Students Tour Living Building Construction Site
Muscatine High School woodworking and technology students learn firsthand about sustainable design practices in action.
On a Monday morning last week, students from the Advanced Woods and Technologies class at Muscatine High School toured the construction site at 304 Iowa Avenue, the future Stanley Center home. The tour was guided by Stanley Center’s Dane Lovell, Stanley Center’s Facilities Maintenance Superintendent, and representatives from Graham Construction Company.
This stage of construction presented a unique opportunity for students to see the inner workings of the building and how sustainable design principles were being implemented during construction. Contractors pointed out and talked about features such as plumbing, HVAC, the foundation, structural steel, and electrical systems, in addition to how a construction site is managed according to project schedules.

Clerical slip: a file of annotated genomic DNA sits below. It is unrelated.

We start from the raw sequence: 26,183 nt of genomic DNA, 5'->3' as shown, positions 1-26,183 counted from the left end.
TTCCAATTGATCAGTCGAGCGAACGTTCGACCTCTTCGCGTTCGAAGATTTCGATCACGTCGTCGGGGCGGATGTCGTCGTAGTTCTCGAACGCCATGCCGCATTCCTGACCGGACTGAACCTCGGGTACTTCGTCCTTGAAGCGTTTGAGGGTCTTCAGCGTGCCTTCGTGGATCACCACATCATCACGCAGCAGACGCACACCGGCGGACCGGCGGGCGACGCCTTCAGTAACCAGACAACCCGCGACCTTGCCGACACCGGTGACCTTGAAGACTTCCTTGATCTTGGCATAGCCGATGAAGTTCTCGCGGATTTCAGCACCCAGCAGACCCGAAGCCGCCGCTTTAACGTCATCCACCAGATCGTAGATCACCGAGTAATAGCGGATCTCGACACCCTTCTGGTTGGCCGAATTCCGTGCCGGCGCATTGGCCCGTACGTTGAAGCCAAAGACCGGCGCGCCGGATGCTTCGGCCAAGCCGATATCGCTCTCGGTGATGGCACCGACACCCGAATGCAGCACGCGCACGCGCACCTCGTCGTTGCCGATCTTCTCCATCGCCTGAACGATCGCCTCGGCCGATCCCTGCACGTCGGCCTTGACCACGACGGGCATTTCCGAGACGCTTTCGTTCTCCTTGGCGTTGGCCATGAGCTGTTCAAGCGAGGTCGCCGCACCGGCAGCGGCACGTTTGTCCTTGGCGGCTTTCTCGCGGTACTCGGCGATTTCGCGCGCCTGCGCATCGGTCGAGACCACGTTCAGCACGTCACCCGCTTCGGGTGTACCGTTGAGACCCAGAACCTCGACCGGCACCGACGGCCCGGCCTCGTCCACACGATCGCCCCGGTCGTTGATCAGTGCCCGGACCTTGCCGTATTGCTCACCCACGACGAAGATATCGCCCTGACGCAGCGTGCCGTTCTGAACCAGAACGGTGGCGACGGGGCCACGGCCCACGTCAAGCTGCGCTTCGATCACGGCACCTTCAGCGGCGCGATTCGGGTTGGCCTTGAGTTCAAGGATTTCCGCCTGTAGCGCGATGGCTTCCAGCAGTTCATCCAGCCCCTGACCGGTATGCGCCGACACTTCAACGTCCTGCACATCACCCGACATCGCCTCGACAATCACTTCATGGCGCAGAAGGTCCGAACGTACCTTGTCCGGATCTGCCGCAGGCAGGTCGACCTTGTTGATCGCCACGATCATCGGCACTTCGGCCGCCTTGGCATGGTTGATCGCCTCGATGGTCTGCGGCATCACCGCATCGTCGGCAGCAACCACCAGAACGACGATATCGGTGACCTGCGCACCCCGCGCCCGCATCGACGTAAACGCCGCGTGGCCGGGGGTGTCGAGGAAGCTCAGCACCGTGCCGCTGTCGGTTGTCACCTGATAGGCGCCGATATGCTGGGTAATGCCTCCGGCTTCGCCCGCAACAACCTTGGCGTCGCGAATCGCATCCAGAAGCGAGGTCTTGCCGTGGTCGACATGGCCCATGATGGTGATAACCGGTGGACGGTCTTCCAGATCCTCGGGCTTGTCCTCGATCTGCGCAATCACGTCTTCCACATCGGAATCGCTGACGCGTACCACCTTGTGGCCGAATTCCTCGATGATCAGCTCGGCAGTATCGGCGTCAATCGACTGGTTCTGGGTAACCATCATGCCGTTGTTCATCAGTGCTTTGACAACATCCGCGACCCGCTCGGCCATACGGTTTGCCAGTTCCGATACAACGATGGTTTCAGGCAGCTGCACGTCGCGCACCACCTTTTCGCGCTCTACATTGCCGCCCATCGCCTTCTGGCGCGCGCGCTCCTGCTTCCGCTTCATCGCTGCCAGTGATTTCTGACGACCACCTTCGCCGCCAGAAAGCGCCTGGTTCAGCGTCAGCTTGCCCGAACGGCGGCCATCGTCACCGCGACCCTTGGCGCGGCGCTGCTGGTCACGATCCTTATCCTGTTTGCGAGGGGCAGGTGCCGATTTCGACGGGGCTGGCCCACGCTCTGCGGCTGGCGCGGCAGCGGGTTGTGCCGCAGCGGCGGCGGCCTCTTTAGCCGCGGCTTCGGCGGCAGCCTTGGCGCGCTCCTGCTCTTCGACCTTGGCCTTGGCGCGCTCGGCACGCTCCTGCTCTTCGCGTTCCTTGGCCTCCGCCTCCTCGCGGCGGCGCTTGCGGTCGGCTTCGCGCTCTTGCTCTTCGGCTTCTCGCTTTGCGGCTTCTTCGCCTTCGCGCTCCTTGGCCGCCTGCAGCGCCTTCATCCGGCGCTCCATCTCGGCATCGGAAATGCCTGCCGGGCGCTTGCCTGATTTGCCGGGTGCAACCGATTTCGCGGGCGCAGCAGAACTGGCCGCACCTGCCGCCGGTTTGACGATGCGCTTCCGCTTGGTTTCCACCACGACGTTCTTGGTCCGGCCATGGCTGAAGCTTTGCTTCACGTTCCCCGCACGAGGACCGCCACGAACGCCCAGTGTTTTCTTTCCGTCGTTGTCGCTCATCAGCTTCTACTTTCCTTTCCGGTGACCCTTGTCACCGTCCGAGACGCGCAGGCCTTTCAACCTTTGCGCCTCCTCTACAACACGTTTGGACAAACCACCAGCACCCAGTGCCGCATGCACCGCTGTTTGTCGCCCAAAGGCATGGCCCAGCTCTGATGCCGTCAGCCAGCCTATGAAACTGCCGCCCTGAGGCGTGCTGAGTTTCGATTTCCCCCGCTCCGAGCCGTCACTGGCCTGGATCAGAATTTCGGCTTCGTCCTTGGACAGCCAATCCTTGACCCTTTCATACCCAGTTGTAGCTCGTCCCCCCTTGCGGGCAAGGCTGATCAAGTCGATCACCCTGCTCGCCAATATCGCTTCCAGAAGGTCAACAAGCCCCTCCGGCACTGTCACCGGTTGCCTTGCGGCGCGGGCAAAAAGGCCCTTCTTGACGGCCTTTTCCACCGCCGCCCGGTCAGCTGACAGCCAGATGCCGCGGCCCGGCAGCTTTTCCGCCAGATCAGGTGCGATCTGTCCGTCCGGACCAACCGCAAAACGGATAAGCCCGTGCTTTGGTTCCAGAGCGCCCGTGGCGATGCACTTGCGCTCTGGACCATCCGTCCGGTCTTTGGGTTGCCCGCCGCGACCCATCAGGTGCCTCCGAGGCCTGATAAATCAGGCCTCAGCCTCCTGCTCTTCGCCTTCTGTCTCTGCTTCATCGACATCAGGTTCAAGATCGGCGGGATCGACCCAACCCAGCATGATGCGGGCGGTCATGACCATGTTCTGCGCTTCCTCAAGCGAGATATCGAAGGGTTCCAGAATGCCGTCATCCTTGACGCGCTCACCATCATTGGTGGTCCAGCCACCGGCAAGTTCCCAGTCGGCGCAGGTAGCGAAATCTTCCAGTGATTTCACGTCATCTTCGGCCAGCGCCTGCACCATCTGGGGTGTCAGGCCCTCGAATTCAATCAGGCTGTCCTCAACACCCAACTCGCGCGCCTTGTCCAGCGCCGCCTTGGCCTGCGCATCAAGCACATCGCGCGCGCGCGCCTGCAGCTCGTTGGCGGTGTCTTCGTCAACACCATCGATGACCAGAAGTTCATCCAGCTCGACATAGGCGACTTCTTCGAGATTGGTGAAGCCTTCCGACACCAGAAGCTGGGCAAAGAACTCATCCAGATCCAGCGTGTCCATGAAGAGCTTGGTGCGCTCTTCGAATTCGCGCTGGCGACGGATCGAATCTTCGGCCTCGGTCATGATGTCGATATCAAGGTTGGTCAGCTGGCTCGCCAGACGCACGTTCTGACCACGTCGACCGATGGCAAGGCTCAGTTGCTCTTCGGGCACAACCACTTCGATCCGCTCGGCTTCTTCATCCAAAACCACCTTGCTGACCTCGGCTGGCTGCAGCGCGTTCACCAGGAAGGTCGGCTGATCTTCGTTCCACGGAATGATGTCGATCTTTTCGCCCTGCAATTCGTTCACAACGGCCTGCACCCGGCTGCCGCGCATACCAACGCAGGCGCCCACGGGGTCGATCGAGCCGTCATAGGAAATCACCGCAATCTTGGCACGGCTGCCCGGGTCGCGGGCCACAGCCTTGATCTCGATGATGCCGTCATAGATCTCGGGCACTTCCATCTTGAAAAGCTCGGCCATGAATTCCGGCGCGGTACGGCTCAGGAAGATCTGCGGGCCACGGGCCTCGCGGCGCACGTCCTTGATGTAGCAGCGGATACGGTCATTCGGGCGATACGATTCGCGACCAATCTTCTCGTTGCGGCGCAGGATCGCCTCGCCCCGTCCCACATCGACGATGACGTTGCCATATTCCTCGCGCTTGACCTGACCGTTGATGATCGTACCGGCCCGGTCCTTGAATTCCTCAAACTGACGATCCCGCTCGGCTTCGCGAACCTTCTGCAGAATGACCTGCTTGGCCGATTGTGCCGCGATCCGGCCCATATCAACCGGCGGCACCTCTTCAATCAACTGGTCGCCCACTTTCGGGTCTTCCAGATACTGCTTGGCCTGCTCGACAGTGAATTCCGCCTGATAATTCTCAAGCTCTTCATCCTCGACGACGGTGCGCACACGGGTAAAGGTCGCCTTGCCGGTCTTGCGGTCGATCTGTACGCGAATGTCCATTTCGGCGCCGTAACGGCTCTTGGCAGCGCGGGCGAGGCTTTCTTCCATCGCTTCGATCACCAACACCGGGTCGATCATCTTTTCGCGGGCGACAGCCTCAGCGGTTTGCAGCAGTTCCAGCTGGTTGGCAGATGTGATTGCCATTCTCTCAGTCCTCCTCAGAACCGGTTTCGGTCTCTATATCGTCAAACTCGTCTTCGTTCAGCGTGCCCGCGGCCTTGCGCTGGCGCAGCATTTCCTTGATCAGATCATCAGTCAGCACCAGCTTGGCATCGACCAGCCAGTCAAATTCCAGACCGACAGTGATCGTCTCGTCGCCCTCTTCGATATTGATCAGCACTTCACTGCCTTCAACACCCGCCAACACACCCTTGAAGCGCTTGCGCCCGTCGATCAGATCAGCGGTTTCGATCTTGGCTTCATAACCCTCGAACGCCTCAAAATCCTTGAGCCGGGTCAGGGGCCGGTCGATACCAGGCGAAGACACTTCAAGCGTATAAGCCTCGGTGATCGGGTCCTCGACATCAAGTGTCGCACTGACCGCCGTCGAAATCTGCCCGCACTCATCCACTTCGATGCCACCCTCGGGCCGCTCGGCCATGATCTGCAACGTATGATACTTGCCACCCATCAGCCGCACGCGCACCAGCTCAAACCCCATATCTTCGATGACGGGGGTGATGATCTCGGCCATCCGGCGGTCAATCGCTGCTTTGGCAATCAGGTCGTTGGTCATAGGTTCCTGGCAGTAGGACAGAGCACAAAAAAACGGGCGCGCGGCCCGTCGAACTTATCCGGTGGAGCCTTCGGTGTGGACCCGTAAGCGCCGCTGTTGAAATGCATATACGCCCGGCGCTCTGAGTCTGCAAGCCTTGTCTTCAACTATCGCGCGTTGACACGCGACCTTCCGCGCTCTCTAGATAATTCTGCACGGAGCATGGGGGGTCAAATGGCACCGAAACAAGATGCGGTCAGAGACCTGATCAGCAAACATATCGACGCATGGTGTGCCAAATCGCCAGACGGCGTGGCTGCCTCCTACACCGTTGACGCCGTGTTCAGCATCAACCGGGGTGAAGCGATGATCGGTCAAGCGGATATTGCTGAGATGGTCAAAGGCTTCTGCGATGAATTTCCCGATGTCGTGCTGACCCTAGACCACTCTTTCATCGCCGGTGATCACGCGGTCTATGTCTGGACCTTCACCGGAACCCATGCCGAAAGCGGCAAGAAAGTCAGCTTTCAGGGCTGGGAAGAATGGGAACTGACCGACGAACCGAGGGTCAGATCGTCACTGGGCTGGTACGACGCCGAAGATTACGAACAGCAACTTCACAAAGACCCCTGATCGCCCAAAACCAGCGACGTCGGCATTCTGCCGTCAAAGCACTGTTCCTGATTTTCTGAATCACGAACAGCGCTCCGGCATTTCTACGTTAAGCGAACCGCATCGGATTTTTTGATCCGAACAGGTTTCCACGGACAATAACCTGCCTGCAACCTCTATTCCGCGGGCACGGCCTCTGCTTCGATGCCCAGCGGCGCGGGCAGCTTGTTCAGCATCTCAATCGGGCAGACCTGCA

Unique aspects of the Living Building Challenge such as green interior spaces, the Red List of excluded harmful materials, solar panels, and the rainwater harvesting system planned for the site also presented opportunities to learn about how building practices contribute to overall well-being of occupants and communities at large.
Dane, who showed the students around the site, is a plumber by trade with over 27 years of experience. “I want young people to know how good the opportunities out there are in the trades. I also hope to have local students that are interested in architecture, engineering, environmental science, horticulture, and landscaping visit the building to see how environmental practices can be incorporated in this work.”
Thinking back to when he was in high school and attended a dinner hosted by Carver Pump and Stanley Consultants, Dane said that community outreach efforts such as this can help give young people direction on how to apply technical skills in the real world.